Jacques Herzog says architectural exhibitions are "an impossibility", but doesn't see that as a reason not to try. He talks to Icon about this year's Swiss Pavilion – which displays the work of his former teacher Lucius Burckhardt alongside models and drawings by Cedric Price – and the prospect of one day curating his own Biennale
The Swiss exhibition, A Stroll Through a Fun Palace, presents drawings and photographs from the archives of Cedric Price (1934-2003), the English architect best known for his "laboratory of fun", and the Swiss urbanist and landscape architect Lucius Burckhardt (1925-2003), the inventor of strollology, "the science of strolling".
The curator Hans Ulrich Obrist invited Jacques Herzog and Pierre de Meuron, who were students of Burckhardt, to co-curate that
When they visited Burckhardt's archive in Basel, they were immediately impressed when it was wheeled out for them to view on trolleys, and that is how they chose to present the work. Actors, coached by Tino Sehgal, an artist who creates "constructed situations", roll out boxes of material and engage visitors in engaged discussions about Price and Burckhardt's work.
Here, Herzog explains why Burckhardt, who pioneered the inter-disciplinary analysis of man-made environments, and emphasised both the visible and invisible aspects of place-making, should be better known outside Switzerland.
ICON: The Swiss Pavilion is devoted to a creative collision between the work of Lucius Burckhardt and Cedric Price, who as far as I know never met. Price's architectural ideas are familiar to a British audience, but who was your former teacher and why is he important?
JACQUES HERZOG: Both Pierre and I were taught by Lucius for two years at ETH in the early 70s. We were certainly influenced by him, sharing many train rides between Basel and the university in Zurich, because we were all based in Basel. He was not only a teacher but became a great friend, even if he represented thinking that was, as we found, against architecture as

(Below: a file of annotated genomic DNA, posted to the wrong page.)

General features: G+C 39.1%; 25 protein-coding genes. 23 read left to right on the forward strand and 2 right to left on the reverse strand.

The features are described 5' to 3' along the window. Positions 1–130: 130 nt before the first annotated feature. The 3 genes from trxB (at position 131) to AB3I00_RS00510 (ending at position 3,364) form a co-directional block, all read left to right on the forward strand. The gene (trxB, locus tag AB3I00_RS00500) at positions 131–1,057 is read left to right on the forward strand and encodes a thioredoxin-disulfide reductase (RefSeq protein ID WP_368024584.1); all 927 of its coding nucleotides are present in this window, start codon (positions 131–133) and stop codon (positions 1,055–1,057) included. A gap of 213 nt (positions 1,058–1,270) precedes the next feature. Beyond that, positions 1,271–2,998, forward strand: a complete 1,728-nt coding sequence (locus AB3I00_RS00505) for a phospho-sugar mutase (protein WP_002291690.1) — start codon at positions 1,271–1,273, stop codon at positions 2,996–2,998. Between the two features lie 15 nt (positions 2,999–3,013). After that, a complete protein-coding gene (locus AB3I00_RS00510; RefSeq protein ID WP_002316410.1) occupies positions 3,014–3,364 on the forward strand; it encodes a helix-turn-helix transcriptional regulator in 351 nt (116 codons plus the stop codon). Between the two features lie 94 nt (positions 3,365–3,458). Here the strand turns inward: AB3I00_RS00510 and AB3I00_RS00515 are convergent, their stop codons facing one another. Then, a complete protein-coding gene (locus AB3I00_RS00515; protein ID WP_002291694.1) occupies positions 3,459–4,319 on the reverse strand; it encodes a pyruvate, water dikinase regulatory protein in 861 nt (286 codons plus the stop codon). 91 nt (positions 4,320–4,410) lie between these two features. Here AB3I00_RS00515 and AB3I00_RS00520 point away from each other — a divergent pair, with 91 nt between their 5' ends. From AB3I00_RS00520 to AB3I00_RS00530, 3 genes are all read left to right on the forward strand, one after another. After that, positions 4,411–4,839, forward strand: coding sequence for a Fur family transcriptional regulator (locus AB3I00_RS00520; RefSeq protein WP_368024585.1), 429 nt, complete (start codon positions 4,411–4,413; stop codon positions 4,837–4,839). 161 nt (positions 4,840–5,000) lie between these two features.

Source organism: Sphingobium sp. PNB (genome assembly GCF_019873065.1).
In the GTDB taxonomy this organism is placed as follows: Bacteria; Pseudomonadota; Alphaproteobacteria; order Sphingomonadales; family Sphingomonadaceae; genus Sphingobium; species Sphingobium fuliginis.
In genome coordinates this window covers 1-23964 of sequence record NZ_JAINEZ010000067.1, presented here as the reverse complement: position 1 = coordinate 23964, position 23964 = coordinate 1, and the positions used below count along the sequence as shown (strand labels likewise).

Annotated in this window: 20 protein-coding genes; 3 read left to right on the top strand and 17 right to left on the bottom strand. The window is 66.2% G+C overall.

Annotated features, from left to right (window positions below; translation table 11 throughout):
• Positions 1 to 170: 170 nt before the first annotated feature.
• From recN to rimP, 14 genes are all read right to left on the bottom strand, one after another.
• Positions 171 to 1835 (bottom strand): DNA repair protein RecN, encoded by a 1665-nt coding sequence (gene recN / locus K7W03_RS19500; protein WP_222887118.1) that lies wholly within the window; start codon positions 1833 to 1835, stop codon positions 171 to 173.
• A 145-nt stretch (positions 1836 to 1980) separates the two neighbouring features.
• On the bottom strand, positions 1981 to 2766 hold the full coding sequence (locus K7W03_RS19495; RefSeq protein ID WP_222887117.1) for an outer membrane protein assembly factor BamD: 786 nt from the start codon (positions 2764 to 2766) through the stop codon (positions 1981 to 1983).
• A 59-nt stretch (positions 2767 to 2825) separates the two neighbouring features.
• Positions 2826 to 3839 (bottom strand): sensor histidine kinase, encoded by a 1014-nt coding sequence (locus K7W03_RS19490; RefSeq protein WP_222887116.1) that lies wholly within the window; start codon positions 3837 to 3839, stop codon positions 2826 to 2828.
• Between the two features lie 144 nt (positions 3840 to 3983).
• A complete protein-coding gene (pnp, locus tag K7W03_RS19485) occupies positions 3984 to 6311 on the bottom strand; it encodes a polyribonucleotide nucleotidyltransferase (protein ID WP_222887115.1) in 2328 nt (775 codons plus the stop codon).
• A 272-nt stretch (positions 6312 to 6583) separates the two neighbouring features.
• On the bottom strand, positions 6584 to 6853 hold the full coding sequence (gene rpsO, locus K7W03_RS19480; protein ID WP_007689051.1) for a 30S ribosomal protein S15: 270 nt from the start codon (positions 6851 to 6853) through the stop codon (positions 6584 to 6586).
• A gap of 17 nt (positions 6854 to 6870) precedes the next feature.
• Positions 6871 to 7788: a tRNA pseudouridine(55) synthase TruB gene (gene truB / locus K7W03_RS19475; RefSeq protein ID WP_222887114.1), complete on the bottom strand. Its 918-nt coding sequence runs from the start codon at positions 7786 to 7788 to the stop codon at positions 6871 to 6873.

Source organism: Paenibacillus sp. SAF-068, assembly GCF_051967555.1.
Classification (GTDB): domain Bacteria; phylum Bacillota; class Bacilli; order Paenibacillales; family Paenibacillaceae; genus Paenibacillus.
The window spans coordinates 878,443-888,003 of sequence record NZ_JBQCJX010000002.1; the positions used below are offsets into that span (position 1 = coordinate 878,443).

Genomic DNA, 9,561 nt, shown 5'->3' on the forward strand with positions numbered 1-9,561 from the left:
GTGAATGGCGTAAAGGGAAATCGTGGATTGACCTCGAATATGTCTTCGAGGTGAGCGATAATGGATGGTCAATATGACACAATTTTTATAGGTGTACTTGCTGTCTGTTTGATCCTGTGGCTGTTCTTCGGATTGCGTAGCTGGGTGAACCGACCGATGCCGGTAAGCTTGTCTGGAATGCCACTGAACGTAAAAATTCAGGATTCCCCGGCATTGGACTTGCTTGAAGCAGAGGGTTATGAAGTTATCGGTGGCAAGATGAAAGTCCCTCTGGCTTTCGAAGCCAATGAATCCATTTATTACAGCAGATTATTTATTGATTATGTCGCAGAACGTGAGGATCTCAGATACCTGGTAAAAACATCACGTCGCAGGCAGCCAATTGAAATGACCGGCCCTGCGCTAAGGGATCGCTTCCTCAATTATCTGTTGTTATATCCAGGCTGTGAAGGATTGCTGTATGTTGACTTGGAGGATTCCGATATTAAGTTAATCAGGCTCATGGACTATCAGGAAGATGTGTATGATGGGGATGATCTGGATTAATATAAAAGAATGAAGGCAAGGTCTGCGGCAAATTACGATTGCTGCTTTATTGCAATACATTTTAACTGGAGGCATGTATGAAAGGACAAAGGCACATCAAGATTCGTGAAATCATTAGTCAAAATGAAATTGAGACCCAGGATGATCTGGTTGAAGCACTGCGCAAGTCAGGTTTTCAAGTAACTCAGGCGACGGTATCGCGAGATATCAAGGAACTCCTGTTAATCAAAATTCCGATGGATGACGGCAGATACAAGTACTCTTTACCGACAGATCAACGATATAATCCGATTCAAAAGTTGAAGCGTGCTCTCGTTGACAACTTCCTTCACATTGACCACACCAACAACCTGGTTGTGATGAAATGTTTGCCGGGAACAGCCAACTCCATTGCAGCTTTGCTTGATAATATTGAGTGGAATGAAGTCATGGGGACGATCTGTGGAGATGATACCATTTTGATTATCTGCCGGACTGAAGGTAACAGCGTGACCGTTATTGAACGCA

ICON: What did you learn from him? What does the juxtaposition with Price yield?
JH: The influence was not concrete. A teacher is always someone who inspires, fascinates you, rather than gives concrete recipes. The greatest thing we took from him was really this conceptual and critical thinking, debating and discussing things, rather than thinking of the architect as the great master who performs a stroke of genius and then that's it.
That has never been our method because we have been a couple, always. We have a collaborative approach, and the talking, and the thinking, and the laying out, exposing, is something we cannot avoid and miss.
Lucius and Cedric Price were totally different people – I don't think they knew each other. But it was Hans Ulrich who had this idea to bring them together. Because in some ways, in both of their work, you see the doubts, the hesitation, the critical distance to the official production of architecture. And then I think the means of drawing, the ways the drawings help and express the thinking, is quite interesting to compare.
Drawing by Lucius Burckhardt
ICON: Price did some beautiful drawings of his eccentric plans for Battersea Power Station [Icon 130]. You obviously adapted Gilbert Scott's other power station in London, transforming it into Tate Modern. Has Price ever been an influence on you?
JH: Not for that particular project. Cedric Price is a kind of hero in the Anglo-Saxon world, but we've never really been under that influence – much more with Lucius. The Fun Palace is of course an interesting concept, for an architecture that was a precursor to the Pompidou. But we learned more about Price through this particular show than ever before.
ICON: Burckhardt was a great activist, always keen to get the public to participate in the discussion of what a particular building might be. Has that explicitly political element of his work been an influence on you?
JH: Activism was very important in the 1970s, because planners weren't always accommodating to those people who had other needs of public space. But what I somehow find fascinating, and sometimes also very painful, is, of course, his loneliness.
He was always against something, against planning, against too fast decisions. It was always the last thing you should do, to physically add something to the world. That's theoretically very interesting, and as I've said before, that remains very important – why would you want to introduce a piece of architecture?
His work expressed almost a rejection of intervention, and certainly we're not on this side, but we very much stress this moment of waiting, and thinking in concepts rather than making fast decisions.
ICON: Why did Burckhardt not accept, as you have said, "architecture as architecture"?